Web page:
By waiving Luol Deng today rather than yesterday, the Lakers sent a clear signal as to when they plan for this core to compete
Earlier today, the Lakers waived Luol Deng. In doing so, they fully tipped their hand on their ongoing strategy and told us contextually that they were focusing on competing in future years, and not in 2018-19.
This reasoning comes from the way the stretch provision is structured. For any player waived between July 1 and August 31, their salary for the current season, as well as any future seasons, is paid over the next n seasons, where n is the number of seasons remaining on the contract multiplied by two, plus one. So someone with one season remaining would have their salary paid over the next three seasons, two seasons gives five, three gives seven, etc. Non-guaranteed years count as well, as we recently saw in the Kyle Singler waivers, which basically allowed the Thunder to stretch one year over five, because he would make no money after being waived in that second year.
Teams can then elect whether or not they want to also move their cap hit over the same time frame or just leave it in place. Usually when we refer to someone being “stretched”, we’re talking about someone for whom the team also elects to stretch the cap hit as well, and not just the salary.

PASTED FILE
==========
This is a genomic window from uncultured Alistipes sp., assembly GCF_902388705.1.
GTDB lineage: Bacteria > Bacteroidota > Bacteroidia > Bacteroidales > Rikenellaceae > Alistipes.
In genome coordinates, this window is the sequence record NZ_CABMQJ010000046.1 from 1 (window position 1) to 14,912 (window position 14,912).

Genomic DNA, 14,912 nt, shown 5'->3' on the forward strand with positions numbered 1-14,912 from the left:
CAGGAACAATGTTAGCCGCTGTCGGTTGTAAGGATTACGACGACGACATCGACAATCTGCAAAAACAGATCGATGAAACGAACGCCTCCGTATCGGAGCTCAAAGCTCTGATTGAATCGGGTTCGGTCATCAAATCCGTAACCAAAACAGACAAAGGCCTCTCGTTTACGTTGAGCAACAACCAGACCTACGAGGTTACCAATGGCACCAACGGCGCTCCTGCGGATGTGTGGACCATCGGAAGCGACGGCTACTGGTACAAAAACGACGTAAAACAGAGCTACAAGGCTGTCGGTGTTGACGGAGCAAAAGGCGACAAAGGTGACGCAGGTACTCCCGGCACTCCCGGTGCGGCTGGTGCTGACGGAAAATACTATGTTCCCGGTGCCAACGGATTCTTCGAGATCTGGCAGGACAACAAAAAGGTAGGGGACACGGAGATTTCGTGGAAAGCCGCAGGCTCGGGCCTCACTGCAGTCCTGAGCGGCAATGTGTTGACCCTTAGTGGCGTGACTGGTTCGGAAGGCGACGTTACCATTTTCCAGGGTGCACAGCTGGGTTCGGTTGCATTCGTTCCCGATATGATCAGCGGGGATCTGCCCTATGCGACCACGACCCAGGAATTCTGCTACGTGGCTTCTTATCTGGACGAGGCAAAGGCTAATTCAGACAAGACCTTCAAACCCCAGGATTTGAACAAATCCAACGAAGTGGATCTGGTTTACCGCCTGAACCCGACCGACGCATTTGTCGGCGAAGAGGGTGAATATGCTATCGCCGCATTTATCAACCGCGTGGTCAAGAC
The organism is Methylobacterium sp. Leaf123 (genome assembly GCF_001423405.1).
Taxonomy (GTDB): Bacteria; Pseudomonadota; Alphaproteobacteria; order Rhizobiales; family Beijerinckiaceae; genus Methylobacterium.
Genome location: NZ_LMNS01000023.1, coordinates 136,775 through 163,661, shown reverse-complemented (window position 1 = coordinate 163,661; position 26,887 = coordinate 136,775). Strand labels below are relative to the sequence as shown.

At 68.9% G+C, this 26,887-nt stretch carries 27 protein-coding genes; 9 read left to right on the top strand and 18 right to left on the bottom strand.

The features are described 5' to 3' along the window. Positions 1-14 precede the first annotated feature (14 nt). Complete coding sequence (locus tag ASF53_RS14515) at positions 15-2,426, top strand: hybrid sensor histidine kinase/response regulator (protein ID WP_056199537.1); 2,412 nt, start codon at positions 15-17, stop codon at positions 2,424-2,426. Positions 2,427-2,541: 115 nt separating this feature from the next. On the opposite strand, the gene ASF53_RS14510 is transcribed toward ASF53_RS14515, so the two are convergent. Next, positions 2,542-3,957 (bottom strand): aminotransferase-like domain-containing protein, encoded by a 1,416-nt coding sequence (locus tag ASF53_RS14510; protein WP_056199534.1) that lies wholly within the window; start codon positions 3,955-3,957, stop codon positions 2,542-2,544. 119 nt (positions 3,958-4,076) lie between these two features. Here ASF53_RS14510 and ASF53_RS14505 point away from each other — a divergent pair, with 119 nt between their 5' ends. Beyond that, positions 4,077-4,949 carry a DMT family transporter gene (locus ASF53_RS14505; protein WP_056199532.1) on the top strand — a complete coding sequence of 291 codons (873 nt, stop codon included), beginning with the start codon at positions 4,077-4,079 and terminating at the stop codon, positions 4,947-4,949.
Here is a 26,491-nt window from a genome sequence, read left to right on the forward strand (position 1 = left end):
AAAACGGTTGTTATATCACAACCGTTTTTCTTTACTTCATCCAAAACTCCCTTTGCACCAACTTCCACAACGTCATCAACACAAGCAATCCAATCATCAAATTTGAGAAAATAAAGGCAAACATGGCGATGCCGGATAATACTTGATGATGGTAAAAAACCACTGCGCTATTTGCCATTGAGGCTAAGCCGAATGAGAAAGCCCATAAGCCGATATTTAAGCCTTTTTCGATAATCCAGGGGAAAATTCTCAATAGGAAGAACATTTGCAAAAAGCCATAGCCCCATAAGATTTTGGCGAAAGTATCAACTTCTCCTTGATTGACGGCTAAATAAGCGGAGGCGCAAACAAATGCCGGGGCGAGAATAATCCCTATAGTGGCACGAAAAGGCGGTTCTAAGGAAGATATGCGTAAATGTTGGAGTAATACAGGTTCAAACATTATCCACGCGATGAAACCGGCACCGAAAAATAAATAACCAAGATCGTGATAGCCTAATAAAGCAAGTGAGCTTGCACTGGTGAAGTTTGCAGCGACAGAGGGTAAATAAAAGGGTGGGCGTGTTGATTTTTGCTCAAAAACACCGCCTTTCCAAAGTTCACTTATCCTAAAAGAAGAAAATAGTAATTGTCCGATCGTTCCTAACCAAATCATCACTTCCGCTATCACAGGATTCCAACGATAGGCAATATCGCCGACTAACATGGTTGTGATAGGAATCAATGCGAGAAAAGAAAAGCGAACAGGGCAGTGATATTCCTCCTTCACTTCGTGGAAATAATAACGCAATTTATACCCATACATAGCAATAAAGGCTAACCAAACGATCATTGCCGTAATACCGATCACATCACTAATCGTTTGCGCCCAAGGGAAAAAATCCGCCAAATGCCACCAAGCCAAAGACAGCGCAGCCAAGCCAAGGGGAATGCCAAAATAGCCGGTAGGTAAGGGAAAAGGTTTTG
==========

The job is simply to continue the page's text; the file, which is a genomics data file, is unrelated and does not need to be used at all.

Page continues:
But all of that only applies if they waive the player on or before August 31. You’ll note that today is not on or before August 31, and in fact, it’s the day after. What that means is that the player’s salary for the current year stays exactly where it is, and only the remaining years are eligible to be stretched.
In Luol Deng’s case, that means that he’ll earn the full $18 million for this year, and then the $18.8 million that he was due to make in 2019-20 will be stretched over the next three seasons, minus part of the $7.5 million he was willing to unguarantee in order to make the waivers happen. If they had waived him yesterday, they would have had to stretch the full $36.8 million (Also minus the $7.5 million that he unguaranteed) across five years. You can see the exact numerical consequences in this chart.
And the consequences there are clear: The Lakers made this move in a way that helped the future at the cost of the present.
That kind of tells us what we already had an inkling of based on the players they were signing. The Lakers went out and grabbed a bunch of one year contracts on hit or miss players, looking to take a year to let their young guys develop. If Rondo works out, then great, and they’ll re-sign him. If he doesn’t, then they let him walk next year. Same with Lance Stephenson, Javale McGee, Michael Beasley, and Kentavious Caldwell Pope.
And that’s a risky proposition, sure, since there are probably only so many more years where LeBron is going to be LeBron, but it’s the direction they’ve gone with. If nothing else, you can say they have a plan, where at points this offseason it looked like they didn’t. They plan to compete in the future over now, and while this season won’t entirely be forfeit, it’s not the priority.